No one answered the general telephone line at the prime minister’s office to confirm his travel plans. Najib had been scheduled to leave on Sept. 21 and a source at the London embassy said Najib had scheduled a meeting with officials from the UK government for 9 a.m. Tuesday, Sept. 22. However, a local news editor said he had received assurances that the premier’s luxurious Boeing jetliner would lift off after the weekly cabinet meeting on Sept. 23.
Najib reportedly postponed an earlier trip to London with Hishammuddin Hussein, his cousin and defense minister, to ogle military hardware for prospective purchases at the last minute. Hishamuddin went to the UK more than a week ago, with the prime minister remaining in Malaysia. Although there has been no official announcement in Kuala Lumpur about the current trip, the growing global clamor over corruption may have caused him to delay.
The clamor was renewed this week with a New York Times report on Sept. 21 that a federal grand jury is examining allegations of corruption over properties in the US that were purchased by shell companies belonging to the prime minister’s stepson, Riza Shahriz Abdul Aziz, as well s other real estate properties purchased by Jho Taek Low, a close family friend. Investigators are also said to be probing a US$681 million payment that floated through the US electronic banking system and into his personal bank account at AmBank in Kuala Lumpur in March of 2013.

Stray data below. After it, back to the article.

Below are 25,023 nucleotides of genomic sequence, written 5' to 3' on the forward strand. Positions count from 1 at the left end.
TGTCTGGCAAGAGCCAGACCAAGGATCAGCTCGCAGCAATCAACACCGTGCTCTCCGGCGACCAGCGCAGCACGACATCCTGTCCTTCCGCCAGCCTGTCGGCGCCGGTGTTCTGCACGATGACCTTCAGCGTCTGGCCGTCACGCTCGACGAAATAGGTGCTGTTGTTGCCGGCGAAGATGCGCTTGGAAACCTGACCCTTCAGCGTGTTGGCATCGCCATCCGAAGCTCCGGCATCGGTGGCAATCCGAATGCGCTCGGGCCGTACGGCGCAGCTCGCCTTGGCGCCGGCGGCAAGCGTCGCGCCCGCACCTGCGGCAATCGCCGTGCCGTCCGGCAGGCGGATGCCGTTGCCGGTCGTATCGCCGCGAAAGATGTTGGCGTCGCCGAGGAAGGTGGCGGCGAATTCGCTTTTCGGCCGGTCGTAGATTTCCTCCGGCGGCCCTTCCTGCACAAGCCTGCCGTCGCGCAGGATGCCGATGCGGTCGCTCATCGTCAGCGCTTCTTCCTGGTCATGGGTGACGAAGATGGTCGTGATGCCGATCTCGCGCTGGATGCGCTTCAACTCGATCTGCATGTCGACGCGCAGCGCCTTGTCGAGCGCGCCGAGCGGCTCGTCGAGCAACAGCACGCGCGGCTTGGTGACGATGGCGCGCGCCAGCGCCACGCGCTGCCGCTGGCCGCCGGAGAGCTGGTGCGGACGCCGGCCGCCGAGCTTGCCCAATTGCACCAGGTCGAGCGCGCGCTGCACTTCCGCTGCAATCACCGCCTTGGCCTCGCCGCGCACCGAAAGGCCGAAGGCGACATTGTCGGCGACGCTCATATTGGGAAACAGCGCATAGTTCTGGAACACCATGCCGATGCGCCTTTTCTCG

Separate investigations are also reportedly being carried out as a result of information provided to law enforcement officials in Switzerland and London by Clare Rewcastle Brown, the editor of Sarawak Report, which on Sept. 22 reported that the US Justice Department’s Kleptocracy Asset Recovery Department and FBI members traveled to London earlier this year to collect evidence.
Other reports were published in the Wall Street Journal that at least US$3.78 billion in payments that 1MDB said it had paid to Abu Dhabi’s International Petroleum Investment Co (IPIC) never got there.
These are serious investigations being carried out by competent and unreachable agencies. Unlike domestic offices, which the prime minister nullified, intimidated or co-opted, he has little chance of influencing other countries. That poses significant dangers that can’t be swatted away with charges that unnamed “forces,” usually referred to as Israeli, are trying to bring down a democratic Muslim government.